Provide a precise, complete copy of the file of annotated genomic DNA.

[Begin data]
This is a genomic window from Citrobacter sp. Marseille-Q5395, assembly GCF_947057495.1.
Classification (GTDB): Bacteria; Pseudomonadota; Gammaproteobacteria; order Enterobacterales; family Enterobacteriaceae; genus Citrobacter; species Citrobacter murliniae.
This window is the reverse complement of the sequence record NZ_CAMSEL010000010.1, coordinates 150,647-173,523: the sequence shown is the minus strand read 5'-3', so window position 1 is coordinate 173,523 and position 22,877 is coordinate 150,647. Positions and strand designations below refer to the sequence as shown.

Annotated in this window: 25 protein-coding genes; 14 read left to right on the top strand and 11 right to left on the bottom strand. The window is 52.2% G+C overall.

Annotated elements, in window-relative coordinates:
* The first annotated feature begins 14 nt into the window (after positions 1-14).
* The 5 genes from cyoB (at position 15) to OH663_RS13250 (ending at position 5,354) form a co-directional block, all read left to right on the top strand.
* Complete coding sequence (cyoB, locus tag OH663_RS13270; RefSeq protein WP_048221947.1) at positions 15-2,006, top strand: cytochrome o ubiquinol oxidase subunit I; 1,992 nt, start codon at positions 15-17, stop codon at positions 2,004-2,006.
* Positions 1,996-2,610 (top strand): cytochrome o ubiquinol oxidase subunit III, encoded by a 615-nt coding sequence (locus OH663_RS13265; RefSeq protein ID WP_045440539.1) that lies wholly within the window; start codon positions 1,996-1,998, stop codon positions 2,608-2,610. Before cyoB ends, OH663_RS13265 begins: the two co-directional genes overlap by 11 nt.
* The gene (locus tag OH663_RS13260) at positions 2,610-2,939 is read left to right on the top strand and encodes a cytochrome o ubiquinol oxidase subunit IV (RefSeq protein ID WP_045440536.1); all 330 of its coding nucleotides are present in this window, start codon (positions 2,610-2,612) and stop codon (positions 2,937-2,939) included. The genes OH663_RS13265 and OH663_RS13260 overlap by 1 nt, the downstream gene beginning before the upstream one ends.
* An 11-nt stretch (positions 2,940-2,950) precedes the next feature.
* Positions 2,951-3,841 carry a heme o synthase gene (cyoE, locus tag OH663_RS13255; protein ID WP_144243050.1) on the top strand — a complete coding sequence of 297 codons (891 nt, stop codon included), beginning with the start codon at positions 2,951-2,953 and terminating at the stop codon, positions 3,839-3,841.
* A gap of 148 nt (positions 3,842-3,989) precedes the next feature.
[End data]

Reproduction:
This is a genomic window from Citrobacter sp. Marseille-Q5395, assembly GCF_947057495.1.
Classification (GTDB): Bacteria; Pseudomonadota; Gammaproteobacteria; order Enterobacterales; family Enterobacteriaceae; genus Citrobacter; species Citrobacter murliniae.
This window is the reverse complement of the sequence record NZ_CAMSEL010000010.1, coordinates 150,647-173,523: the sequence shown is the minus strand read 5'-3', so window position 1 is coordinate 173,523 and position 22,877 is coordinate 150,647. Positions and strand designations below refer to the sequence as shown.

Annotated in this window: 25 protein-coding genes; 14 read left to right on the top strand and 11 right to left on the bottom strand. The window is 52.2% G+C overall.

Annotated elements, in window-relative coordinates:
* The first annotated feature begins 14 nt into the window (after positions 1-14).
* The 5 genes from cyoB (at position 15) to OH663_RS13250 (ending at position 5,354) form a co-directional block, all read left to right on the top strand.
* Complete coding sequence (cyoB, locus tag OH663_RS13270; RefSeq protein WP_048221947.1) at positions 15-2,006, top strand: cytochrome o ubiquinol oxidase subunit I; 1,992 nt, start codon at positions 15-17, stop codon at positions 2,004-2,006.
* Positions 1,996-2,610 (top strand): cytochrome o ubiquinol oxidase subunit III, encoded by a 615-nt coding sequence (locus OH663_RS13265; RefSeq protein ID WP_045440539.1) that lies wholly within the window; start codon positions 1,996-1,998, stop codon positions 2,608-2,610. Before cyoB ends, OH663_RS13265 begins: the two co-directional genes overlap by 11 nt.
* The gene (locus tag OH663_RS13260) at positions 2,610-2,939 is read left to right on the top strand and encodes a cytochrome o ubiquinol oxidase subunit IV (RefSeq protein ID WP_045440536.1); all 330 of its coding nucleotides are present in this window, start codon (positions 2,610-2,612) and stop codon (positions 2,937-2,939) included. The genes OH663_RS13265 and OH663_RS13260 overlap by 1 nt, the downstream gene beginning before the upstream one ends.
* An 11-nt stretch (positions 2,940-2,950) precedes the next feature.
* Positions 2,951-3,841 carry a heme o synthase gene (cyoE, locus tag OH663_RS13255; protein ID WP_144243050.1) on the top strand — a complete coding sequence of 297 codons (891 nt, stop codon included), beginning with the start codon at positions 2,951-2,953 and terminating at the stop codon, positions 3,839-3,841.
* A gap of 148 nt (positions 3,842-3,989) precedes the next feature.